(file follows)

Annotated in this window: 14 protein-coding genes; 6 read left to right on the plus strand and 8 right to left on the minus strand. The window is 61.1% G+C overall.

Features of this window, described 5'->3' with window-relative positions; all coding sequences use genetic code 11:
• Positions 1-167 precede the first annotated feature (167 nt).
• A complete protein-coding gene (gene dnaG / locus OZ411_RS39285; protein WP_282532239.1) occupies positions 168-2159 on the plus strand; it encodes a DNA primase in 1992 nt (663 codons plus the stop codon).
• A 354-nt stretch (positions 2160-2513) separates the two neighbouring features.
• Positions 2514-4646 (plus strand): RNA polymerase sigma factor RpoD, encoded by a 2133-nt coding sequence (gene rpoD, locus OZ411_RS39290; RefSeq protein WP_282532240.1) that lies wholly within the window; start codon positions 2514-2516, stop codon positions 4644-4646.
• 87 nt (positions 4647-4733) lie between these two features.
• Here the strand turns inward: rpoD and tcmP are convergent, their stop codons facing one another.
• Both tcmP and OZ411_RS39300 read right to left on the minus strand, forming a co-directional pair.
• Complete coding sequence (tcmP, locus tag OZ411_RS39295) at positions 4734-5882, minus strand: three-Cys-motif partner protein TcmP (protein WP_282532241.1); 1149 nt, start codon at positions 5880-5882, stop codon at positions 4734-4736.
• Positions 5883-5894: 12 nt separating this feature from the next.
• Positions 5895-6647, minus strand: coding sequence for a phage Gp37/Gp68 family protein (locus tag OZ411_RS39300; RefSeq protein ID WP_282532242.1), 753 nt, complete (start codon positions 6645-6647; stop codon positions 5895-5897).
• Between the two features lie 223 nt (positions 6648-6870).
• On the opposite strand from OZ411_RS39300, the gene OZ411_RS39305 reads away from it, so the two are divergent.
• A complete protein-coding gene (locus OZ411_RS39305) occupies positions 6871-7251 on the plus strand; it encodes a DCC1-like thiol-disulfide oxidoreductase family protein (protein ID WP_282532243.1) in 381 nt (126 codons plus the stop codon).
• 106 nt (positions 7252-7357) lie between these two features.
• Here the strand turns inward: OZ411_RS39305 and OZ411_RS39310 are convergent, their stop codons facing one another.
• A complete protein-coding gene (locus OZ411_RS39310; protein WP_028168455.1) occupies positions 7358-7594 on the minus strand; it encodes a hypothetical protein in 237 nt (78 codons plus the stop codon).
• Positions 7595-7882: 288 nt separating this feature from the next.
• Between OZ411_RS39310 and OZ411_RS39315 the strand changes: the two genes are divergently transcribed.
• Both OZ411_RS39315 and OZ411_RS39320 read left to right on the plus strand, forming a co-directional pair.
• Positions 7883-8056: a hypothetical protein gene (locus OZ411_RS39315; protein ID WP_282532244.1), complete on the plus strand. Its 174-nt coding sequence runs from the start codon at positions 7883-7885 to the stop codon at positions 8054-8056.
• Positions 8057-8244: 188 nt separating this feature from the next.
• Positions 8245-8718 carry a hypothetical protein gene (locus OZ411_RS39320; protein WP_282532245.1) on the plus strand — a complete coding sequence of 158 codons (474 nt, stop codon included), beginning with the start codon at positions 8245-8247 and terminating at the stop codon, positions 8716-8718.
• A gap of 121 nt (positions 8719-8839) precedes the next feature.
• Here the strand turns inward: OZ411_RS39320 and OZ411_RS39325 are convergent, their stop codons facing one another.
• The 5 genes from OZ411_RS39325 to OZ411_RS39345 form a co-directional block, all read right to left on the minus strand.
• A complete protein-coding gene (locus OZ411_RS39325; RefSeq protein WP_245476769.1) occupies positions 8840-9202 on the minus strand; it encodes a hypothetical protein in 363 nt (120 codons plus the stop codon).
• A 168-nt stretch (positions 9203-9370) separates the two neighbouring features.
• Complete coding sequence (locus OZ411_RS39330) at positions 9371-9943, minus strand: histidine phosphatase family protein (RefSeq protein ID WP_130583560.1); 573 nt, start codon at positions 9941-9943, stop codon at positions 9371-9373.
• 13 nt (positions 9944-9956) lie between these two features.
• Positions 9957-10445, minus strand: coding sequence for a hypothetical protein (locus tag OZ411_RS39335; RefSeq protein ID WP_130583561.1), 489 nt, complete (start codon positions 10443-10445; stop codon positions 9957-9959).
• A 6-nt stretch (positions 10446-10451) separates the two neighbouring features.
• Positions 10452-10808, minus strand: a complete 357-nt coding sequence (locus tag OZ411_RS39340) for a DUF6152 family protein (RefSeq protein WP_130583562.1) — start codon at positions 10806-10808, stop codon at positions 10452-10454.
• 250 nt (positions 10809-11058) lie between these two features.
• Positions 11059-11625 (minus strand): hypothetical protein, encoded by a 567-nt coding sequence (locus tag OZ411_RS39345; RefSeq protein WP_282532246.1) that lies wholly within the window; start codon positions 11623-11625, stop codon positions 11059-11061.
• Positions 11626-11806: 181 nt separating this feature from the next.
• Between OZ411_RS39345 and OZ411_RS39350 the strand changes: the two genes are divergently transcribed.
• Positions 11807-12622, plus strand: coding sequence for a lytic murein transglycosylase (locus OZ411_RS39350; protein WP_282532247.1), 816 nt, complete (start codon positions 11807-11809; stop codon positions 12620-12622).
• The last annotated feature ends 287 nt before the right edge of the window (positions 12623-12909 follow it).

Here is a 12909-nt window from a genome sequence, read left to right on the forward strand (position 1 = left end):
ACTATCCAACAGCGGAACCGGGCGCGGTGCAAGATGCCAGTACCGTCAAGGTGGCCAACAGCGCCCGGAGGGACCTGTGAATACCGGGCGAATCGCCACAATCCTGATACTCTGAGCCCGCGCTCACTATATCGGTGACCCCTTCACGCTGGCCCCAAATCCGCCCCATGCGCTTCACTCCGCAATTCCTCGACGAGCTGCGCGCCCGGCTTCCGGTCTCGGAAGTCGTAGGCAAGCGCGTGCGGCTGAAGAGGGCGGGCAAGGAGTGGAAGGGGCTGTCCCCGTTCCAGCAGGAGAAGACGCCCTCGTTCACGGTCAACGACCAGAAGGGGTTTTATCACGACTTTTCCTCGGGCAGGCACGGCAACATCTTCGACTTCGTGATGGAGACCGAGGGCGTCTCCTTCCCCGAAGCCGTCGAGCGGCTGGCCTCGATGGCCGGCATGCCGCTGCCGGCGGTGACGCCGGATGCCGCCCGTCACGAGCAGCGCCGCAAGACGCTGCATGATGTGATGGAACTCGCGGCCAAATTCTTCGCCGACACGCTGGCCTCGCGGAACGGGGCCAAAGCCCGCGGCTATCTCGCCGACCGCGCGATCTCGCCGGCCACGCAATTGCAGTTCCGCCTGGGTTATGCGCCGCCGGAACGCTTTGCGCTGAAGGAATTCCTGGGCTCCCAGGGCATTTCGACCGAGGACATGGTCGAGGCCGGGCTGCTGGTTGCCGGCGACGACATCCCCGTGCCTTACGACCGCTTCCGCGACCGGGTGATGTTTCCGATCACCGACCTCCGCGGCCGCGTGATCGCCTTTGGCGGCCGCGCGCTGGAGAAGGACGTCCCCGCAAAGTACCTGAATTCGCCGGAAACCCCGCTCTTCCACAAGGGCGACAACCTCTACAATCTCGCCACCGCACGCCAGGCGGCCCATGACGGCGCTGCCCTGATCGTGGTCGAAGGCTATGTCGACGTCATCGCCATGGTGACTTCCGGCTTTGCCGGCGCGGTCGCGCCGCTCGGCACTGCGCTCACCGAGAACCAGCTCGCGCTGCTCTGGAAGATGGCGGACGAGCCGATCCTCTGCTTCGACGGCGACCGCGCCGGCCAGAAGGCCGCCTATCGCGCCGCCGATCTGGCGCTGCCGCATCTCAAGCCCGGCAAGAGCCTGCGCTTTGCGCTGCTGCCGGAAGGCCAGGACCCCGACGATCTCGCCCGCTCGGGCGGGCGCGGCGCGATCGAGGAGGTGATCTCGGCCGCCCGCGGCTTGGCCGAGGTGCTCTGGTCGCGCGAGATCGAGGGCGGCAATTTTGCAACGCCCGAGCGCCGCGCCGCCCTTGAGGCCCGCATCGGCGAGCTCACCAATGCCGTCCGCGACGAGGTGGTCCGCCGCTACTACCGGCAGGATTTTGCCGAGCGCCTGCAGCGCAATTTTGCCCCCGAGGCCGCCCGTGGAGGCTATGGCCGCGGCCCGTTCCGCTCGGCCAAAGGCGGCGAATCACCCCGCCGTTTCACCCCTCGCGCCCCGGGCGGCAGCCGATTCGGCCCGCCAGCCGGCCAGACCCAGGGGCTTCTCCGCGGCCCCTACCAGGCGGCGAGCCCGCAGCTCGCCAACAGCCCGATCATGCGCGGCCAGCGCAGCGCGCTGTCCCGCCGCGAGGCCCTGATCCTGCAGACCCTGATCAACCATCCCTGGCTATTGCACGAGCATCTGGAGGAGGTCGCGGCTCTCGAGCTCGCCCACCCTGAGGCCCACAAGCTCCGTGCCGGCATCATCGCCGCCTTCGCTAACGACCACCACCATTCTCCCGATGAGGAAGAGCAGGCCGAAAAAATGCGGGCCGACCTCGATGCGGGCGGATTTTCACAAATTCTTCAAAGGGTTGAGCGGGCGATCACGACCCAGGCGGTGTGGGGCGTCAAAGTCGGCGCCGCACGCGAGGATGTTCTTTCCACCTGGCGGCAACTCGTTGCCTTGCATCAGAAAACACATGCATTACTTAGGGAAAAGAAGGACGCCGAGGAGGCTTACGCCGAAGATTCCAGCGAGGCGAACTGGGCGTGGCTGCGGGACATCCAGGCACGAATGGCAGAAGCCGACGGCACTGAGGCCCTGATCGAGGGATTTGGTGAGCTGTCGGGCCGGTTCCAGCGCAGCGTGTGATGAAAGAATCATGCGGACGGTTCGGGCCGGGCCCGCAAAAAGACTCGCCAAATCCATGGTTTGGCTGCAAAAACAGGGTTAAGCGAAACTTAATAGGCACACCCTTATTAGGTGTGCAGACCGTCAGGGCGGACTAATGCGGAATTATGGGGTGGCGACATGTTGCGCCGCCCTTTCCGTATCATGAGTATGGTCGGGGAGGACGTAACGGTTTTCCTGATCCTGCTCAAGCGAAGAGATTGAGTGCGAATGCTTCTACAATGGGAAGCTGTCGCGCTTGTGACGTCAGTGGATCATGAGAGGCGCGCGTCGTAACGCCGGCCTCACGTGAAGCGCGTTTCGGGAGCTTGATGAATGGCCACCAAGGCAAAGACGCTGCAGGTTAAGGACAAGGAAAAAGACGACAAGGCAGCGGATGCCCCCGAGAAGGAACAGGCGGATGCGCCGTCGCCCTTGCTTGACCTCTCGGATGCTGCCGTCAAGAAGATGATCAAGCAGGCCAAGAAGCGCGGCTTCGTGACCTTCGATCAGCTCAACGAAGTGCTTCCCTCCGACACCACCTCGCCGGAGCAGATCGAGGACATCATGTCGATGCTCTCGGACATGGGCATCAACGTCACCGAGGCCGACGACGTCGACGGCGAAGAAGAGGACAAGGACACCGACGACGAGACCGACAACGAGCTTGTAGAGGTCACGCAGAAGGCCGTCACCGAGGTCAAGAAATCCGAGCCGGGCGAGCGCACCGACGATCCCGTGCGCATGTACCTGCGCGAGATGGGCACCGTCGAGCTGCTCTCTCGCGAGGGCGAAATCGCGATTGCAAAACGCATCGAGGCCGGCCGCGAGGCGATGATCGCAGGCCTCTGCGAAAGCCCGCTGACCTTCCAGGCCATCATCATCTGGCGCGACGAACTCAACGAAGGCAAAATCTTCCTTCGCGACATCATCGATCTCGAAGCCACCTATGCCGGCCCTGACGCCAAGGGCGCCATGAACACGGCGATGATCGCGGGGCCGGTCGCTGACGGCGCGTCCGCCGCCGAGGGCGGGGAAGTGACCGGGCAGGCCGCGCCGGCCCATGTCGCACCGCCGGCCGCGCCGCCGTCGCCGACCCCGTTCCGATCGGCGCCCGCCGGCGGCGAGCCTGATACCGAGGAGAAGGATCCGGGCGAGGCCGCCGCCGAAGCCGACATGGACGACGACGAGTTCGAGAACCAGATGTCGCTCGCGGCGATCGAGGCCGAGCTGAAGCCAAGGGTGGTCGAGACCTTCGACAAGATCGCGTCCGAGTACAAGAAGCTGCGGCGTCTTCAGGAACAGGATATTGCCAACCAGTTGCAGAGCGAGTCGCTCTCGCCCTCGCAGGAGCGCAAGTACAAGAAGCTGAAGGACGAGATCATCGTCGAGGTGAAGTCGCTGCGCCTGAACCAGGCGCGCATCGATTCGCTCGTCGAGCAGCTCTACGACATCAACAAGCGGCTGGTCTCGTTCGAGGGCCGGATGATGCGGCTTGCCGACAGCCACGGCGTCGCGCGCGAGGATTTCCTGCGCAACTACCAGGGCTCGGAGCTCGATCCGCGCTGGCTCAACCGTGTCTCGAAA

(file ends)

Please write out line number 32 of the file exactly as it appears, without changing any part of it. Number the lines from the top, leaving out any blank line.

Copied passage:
• Positions 9957-10445, minus strand: coding sequence for a hypothetical protein (locus tag OZ411_RS39335; RefSeq protein ID WP_130583561.1), 489 nt, complete (start codon positions 10443-10445; stop codon positions 9957-9959).